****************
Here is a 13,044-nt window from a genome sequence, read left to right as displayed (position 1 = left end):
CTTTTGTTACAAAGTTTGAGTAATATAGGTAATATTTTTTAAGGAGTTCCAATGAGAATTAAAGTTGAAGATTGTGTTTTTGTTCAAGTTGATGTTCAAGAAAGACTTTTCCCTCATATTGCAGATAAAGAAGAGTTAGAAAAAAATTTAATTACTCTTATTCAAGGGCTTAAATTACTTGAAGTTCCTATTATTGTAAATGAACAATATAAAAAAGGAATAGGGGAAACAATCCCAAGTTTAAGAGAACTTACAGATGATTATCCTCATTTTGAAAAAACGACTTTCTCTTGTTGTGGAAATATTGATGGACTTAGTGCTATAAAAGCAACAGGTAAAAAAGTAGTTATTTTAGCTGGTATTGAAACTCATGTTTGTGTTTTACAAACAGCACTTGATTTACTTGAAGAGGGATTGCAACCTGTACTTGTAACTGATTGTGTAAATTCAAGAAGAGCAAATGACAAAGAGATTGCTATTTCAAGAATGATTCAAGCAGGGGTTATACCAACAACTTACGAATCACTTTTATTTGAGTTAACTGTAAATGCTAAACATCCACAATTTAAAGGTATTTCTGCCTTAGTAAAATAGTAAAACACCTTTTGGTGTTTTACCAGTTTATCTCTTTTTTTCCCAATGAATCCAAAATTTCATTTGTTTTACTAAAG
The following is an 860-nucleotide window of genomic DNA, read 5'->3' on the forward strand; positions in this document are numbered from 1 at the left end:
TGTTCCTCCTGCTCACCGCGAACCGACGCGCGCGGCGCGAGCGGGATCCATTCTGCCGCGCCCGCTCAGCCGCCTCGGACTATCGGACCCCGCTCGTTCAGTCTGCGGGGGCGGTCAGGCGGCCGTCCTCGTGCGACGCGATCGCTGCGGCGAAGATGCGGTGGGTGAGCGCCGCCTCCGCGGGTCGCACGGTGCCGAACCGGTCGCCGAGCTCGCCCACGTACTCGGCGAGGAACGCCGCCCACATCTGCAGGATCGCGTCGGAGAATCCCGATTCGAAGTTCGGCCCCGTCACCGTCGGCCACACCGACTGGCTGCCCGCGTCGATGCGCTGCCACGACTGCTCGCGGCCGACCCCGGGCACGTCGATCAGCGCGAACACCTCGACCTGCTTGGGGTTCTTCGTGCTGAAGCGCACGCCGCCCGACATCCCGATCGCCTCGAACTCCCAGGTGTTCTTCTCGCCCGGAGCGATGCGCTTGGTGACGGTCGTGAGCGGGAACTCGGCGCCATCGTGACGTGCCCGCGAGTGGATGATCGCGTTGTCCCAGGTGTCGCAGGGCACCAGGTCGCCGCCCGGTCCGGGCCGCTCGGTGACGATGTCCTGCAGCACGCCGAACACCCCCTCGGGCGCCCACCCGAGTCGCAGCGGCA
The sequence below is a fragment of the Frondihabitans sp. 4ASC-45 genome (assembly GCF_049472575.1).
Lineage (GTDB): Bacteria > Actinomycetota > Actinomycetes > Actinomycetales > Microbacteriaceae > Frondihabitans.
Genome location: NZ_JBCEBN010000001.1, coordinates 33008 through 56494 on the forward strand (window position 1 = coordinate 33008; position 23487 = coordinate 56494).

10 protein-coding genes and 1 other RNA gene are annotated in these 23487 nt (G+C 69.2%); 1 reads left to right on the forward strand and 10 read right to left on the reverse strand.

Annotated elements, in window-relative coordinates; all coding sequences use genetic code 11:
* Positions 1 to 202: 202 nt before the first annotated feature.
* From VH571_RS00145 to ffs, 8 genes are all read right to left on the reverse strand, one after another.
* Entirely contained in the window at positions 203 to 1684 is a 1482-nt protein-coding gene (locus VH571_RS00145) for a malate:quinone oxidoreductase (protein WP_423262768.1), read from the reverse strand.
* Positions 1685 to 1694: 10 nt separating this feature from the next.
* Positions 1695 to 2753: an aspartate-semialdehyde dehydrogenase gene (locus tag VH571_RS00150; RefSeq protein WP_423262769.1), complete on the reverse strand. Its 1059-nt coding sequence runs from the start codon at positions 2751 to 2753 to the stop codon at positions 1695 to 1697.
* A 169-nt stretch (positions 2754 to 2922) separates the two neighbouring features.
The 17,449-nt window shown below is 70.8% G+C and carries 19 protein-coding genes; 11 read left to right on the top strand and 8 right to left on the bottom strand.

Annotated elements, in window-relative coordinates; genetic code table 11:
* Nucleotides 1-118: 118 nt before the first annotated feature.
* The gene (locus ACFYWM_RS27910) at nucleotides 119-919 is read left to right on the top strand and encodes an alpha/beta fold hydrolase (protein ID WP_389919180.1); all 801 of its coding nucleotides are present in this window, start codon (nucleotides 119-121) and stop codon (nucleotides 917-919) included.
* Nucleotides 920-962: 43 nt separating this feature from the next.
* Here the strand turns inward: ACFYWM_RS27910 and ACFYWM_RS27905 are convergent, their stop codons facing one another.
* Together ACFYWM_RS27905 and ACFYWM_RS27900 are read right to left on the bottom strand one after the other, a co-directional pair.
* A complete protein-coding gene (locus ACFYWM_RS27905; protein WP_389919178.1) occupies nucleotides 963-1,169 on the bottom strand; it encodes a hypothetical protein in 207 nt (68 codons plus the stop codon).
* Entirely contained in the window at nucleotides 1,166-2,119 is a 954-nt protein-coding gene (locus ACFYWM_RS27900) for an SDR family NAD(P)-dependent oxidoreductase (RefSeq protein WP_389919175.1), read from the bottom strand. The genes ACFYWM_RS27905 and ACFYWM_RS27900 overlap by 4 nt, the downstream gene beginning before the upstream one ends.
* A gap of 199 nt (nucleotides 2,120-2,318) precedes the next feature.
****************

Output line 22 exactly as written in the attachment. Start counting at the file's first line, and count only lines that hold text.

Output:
* Together ACFYWM_RS27905 and ACFYWM_RS27900 are read right to left on the bottom strand one after the other, a co-directional pair.